The third Thursday of November in Japan is just another Thursday. In the GPM clean room, Thanksgiving day was busy as the mechanical team moved the spacecraft from its traveling L-frame to the Aronson table, which supports and rotates the spacecraft as needed for the inspections that followed. So Thanksgiving dinner was moved to Saturday when most of the team had downtime. (On the schedule were solar array inspection and prep work for battery installation.)
Lou wasn’t hard to find. He was in the hotel lobby with Midori Asou, the owner of the Sun Pearl who was opening boxes of Christmas ornaments and putting him to work decorating the small trees set around the entrance. The Sun Pearl lobby was already a riot of decorations, most of them space related. Models of Japanese rockets stand on the reception desk, and a stuffed HII-A, GPM’s launch vehicle, hangs from the overhang with the GPM water cycle card hanging below. On the far wall are more than a dozen mission stickers, including one for GPM, one for its predecessor mission the Tropical Rainfall Measuring Mission, and one for GCOM-W1, a JAXA rain and climate mission that will contribute data to the GPM mission’s global data products.
The Sun Pearl is one of the hotels that the GPM team has been staying at for years, as various team members have come for launch site visits and meetings with their JAXA and Mitsubishi counterparts. It’s family-run and feels as quirky as any bed-and-breakfast. Lou joked with Midori-san as she told him which set of ornaments go with which tree. Her English isn’t strong and, despite having Japanese parents, Lou’s Japanese isn’t strong either, but it didn’t matter — they were getting along just fine.
Midori-san was one of the big reasons we were having Thanksgiving at all, Lou told me. She helped Courtney, Cody, and Suja find ingredients for an American meal, helping them navigate the small town grocers. She recruited a few of her friends with ovens to bake apple pie, and she opened up her kitchen to the cooks.
As for the four turkeys, yes, Lou had arranged for them. But he didn’t know where they were coming from either.
Courtney and Cody, the Thanksgiving organizers, had struck out with finding turkeys earlier in the week when Lou heard about their search. He started asking around as well, and one of the people he asked was the owner of the karaoke bar across the street, Emiko’s Club. Karaoke is huge in Japan, and a big hit among the GPM team, too. Once Emiko-san understood what Lou was looking for, she introduced him to another of the karaoke singers at the bar that night, Toshihiko Nakagawa, one of the engineering team leads from Mitsubishi. Nakagawa-san said he would see if he could help and on Tuesday asked Lou how many turkeys they needed.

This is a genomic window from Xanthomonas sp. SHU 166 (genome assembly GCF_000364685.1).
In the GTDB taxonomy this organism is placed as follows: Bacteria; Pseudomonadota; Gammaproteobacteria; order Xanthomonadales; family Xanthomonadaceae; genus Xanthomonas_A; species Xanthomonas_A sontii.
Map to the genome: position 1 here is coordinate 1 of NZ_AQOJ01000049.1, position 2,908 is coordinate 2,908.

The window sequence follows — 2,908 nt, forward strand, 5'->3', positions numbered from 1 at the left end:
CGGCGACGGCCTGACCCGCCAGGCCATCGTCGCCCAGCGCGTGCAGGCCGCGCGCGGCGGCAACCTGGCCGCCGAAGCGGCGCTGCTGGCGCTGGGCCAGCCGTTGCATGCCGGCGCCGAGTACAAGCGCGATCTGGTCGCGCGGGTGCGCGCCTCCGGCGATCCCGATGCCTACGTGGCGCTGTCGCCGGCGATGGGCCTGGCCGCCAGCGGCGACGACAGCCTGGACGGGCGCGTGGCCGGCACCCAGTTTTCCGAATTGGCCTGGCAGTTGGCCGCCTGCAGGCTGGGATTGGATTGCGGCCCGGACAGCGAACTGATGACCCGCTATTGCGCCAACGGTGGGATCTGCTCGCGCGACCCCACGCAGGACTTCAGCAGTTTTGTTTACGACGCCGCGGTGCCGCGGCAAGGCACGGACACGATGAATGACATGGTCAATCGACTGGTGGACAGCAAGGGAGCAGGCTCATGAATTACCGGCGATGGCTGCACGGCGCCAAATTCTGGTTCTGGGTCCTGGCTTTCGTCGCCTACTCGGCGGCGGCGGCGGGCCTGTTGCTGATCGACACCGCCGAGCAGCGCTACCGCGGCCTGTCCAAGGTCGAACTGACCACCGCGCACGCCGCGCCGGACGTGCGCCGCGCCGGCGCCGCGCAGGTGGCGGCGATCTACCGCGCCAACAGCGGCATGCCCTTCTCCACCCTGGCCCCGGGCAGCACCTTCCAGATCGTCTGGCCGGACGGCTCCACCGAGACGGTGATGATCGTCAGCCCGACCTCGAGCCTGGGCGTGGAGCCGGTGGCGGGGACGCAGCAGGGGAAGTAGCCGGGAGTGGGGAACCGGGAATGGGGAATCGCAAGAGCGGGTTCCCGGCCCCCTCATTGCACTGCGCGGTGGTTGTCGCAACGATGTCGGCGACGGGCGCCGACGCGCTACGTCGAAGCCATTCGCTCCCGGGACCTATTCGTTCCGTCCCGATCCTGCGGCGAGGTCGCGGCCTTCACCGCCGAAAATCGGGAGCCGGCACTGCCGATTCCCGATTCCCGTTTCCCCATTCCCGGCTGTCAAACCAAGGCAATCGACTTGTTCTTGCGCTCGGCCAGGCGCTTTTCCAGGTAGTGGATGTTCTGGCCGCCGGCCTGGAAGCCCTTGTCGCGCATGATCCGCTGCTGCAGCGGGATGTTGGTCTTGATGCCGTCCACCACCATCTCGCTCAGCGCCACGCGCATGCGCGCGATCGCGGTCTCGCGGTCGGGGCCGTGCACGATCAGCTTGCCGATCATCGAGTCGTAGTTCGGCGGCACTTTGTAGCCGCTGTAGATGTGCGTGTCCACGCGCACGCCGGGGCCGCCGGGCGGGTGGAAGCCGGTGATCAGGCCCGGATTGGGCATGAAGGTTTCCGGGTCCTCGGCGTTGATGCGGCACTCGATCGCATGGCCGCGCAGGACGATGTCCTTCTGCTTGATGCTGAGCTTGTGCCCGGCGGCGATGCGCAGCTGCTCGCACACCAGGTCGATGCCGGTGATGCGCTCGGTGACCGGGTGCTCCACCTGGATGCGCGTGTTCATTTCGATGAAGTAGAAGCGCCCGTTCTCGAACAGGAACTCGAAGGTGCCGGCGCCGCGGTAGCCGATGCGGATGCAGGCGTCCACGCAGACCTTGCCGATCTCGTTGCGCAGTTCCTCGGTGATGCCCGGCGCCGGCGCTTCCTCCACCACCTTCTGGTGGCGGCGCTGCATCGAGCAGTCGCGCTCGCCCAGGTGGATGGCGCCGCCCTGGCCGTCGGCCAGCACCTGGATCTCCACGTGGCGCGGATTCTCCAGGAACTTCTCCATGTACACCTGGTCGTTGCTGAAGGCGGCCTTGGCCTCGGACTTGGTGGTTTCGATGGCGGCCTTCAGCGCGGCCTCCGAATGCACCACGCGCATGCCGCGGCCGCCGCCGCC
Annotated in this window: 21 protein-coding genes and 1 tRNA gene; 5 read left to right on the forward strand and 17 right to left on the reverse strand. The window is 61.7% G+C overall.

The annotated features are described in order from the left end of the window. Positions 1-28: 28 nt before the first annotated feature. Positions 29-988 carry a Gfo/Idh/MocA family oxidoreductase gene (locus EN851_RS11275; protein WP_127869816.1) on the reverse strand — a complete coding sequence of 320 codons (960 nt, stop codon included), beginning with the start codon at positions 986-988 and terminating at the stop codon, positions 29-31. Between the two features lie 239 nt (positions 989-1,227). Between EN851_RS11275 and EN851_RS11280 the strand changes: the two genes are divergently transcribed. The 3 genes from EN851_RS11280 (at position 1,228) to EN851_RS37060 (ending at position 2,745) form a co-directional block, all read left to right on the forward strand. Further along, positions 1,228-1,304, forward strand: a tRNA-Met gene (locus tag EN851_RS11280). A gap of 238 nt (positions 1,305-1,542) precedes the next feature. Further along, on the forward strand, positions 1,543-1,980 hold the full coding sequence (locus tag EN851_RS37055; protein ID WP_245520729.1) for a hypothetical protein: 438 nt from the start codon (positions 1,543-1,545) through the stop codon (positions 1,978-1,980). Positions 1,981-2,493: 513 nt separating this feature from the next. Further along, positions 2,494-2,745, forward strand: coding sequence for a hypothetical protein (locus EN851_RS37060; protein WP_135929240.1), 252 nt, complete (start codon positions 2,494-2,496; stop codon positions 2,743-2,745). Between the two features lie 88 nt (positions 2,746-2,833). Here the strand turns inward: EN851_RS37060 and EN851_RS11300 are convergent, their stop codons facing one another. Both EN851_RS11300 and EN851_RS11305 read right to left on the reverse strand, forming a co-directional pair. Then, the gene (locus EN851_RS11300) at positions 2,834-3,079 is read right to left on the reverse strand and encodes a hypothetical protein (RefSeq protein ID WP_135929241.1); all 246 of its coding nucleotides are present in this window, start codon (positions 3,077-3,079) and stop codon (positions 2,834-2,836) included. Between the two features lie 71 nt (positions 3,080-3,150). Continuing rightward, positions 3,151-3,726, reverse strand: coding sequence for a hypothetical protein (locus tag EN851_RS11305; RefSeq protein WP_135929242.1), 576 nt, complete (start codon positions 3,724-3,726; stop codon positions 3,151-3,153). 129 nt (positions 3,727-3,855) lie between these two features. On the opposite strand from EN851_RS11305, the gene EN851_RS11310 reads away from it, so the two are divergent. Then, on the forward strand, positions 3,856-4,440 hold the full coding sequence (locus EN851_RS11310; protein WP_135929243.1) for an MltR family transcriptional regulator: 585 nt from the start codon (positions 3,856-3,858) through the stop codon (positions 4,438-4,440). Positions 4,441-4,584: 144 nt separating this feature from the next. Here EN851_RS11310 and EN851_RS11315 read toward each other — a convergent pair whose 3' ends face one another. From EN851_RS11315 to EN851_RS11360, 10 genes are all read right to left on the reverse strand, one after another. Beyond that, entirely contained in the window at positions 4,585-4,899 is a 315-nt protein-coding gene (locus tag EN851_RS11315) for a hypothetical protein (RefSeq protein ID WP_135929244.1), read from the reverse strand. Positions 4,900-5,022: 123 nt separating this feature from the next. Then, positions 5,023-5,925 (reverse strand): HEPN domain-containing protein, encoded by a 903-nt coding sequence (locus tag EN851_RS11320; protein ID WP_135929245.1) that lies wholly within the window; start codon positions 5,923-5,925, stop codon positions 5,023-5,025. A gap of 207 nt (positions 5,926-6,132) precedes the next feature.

Mitsubishi Heavy Industries is the primary contractor for JAXA at Tanegashima Space Center. They manage most of the operations including launch preparations and assembling the rocket. They are the team on the ground that works closest with the GPM engineering team. But most of the GPM team has been at Tanegashima for a relatively short time, and at work, it’s all about the mission. This Thanksgiving dinner was a chance to get to know them as fellow members of the GPM family.
The four turkeys showed up, fully cooked as promised, and at six p.m. so did a long line of hungry Americans and their Japanese guests. Jay Parker, GPM’s mechanical team lead, opened the evening with thanks for our hosts and the crew that put dinner together. He added a special tanks for the Mitsubishi team and their crane operator who performed the very difficult lift of the spacecraft out of the L-frame. Then, paper plates loaded with mashed potatoes and sweet potatoes, green bean casserole, turkey, and Korean barbecue from the grill out back, everyone found a seat in the dining room or at one of the extra tables set up in the lobby and dug in — with chopsticks.
The food was delicious, a little bit of home brought across the ocean for a night. Lou introduced me to Emiko-san, and a little later found me again to introduce me to Nakagawa-san and another Mitsubishi engineer. “This is Sakae-san. He got us the turkeys!” said Lou. Sakea Gushima is on Nakagawa-san’s team and when Nakagawa-san mentioned the Americans looking for turkeys, he knew a guy. He has a friend who just took over management of one of the local restaurants and put in the order.